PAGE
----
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BlackRock goes all in on alts

The world’s largest asset manager has picked up Global Infrastructure Partners (GIP) in a move that will give it greater access to the fastest-growing segment of the private markets and define “the next 20 years” of its business.
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BlackRock paid us$12.5 billion (US$3 billion in cash and 12 million shares) for GIP in a deal that will triple the client assets of its existing infrastructure franchise and give it greater access to the circa US$1 trillion market as it enters a period of massive growth.

“I’m confident we’ll be looking back on today as another transformational moment in BlackRock history, in the same way we can look back on our acquisition of BGI, Merrill Lynch Investment Management, and our early days building Aladdin,” BlackRock CEO Larry Fink told the company’s Q4 2023 earnings call on Friday.

Infrastructure is forecast to be the fastest-growing segment of the private markets, underpinned by soaring global demand for upgraded digital infrastructure like fibre broadband and data centres, as well as a push for investment in logistics hubs, energy security and grid decarbonisation. Governmental deficits opened to gaping size by the pandemic also means that critical infrastructure will increasingly be funded through public-private partnerships.

  • “Deficits matter,” Fink said. “More and more governments are going to have more difficulty with deficit financing. And in turn, more and more governments are doing more public-private (partnerships). I think GIP’s success in the U.K. and Australia are very good examples of working with governments in terms of helping them sell assets, but at the same time, using the private sector to improve the quality of services.”

    GIP manages more than US$100 billion across infrastructure equity and debt, with a focus on energy, transport, water and waste, and digital sectors. The combined $150 billion business will seek to provide “market-leading, holistic infrastructure expertise… at substantial scale”.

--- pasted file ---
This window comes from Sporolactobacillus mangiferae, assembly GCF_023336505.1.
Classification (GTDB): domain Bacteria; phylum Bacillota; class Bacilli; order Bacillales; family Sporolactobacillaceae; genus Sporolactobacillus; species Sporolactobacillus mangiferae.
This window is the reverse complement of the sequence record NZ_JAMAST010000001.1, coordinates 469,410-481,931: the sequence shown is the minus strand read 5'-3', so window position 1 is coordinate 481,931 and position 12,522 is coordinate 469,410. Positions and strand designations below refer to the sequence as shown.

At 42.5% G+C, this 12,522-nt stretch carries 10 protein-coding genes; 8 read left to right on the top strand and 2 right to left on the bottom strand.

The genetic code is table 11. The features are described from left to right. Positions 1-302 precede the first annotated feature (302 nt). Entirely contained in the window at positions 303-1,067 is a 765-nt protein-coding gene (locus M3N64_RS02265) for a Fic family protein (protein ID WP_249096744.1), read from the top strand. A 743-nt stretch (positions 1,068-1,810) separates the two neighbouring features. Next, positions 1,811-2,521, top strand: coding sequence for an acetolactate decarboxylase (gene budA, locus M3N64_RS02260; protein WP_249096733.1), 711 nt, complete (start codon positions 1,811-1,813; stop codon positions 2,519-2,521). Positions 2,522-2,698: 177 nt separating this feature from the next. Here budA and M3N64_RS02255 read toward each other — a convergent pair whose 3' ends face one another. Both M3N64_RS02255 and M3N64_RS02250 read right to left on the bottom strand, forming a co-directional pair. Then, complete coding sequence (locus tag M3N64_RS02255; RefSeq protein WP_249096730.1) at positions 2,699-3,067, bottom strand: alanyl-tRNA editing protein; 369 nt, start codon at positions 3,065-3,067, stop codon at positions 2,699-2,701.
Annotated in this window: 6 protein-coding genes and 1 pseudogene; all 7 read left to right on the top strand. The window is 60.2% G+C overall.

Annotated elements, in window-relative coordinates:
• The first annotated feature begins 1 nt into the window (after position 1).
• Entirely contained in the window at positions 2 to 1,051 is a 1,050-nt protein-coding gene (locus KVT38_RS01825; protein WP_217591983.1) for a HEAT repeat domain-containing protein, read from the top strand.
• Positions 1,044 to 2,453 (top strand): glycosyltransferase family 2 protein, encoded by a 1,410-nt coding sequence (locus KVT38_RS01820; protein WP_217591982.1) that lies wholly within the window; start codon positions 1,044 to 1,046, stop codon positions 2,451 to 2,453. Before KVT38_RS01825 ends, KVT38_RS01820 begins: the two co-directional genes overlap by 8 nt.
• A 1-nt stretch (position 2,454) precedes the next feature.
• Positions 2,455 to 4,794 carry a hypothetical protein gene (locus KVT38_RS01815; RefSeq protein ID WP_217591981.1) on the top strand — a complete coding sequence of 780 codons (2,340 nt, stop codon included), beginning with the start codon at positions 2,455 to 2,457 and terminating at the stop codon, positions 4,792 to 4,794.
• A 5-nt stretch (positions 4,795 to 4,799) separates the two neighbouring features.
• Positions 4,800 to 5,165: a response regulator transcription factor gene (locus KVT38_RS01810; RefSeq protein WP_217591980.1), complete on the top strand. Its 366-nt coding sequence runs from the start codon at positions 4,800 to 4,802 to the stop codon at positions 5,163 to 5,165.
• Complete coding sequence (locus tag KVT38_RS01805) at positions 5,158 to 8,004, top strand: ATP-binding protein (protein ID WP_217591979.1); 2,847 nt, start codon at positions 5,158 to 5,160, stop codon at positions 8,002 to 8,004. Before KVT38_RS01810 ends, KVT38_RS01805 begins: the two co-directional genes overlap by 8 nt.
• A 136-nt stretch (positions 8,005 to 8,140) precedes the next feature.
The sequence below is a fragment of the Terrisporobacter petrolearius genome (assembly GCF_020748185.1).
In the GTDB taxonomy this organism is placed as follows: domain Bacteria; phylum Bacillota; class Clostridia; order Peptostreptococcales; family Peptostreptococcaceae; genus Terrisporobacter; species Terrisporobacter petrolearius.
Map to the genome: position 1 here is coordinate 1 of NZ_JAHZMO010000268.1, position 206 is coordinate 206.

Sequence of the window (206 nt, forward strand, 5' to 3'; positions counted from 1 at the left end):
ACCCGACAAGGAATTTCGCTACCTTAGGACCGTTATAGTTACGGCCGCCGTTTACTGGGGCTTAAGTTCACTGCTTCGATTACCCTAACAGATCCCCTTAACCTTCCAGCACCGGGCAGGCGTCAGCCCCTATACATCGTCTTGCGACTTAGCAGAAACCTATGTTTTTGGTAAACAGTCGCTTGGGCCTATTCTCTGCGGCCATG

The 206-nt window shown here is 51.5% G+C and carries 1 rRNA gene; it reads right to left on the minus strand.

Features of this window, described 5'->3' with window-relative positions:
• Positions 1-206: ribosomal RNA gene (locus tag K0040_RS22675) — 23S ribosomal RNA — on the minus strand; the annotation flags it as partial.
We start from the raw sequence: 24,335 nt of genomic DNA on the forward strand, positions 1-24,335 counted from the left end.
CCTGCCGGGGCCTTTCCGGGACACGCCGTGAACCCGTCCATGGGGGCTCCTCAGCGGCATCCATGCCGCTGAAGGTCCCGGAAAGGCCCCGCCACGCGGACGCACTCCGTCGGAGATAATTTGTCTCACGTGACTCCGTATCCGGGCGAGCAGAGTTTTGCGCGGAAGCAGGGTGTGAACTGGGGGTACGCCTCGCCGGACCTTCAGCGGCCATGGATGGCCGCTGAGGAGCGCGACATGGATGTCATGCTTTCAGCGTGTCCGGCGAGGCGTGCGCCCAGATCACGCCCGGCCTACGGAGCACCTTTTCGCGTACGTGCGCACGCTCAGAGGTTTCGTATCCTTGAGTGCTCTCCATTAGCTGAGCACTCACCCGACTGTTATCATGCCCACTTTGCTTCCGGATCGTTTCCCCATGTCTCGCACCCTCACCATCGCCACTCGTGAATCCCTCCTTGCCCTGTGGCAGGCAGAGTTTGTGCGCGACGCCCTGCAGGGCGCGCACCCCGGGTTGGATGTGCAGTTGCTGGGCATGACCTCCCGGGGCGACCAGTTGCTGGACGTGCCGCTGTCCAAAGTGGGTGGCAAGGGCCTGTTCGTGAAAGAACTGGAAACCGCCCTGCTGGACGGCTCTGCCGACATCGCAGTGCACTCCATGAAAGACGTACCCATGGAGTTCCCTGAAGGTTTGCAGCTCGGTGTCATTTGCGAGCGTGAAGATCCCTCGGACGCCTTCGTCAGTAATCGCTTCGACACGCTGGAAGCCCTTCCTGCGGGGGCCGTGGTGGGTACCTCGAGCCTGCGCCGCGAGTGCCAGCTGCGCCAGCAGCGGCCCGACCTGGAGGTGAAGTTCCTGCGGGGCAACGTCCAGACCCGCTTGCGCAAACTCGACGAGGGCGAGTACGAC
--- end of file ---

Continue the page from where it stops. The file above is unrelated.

“The unprecedented need for new infrastructure, coupled with the record-high government deficits, means that private capital will be needed like never before,” Fink said. “That supply demand imbalance creates compelling investment opportunities for our clients. At the same time, corporates are looking to engage partners in new projects or partially de-risking existing ones.

    “These dynamics offer clients, especially those investing for retirement, the high-coupon, inflation-protected, long-duration investments they need, and we believe it will define the future of asset management for the next 20 years.”

    The acquisition of GIP is likely the largest infrastructure bolt-on in BlackRock’s history, but obviously not the first. In 2017 it picked up First Reserve’s Energy Infrastructure Funds for an undisclosed sum; in 2015 it acquired Mexican infrastructure manager Infraestructura Institucional; and in 2011 it established a renewable energy investment capability through a strategic partnership with the Dublin-based NTR.

    “Our acquisition philosophy has always been about growth, not about cost takeouts and/or consolidations,” Fink said. “Consistently, these combinations have resulted in reaching heights that neither BlackRock nor our merged partners could ever reach on their own. I truly believe that this will be the case again with the integration of BlackRock infrastructure and GIP.”

    BlackRock also acquired private debt manager Kreos Capital in August last year, signalling its “ambition to provide clients with a diverse range of private market investment products and solutions”. And while it’s still mainly known as a provider of exchange traded funds, BlackRock also maintains a sizeable liquid alternatives franchise.  

    Staff Writer

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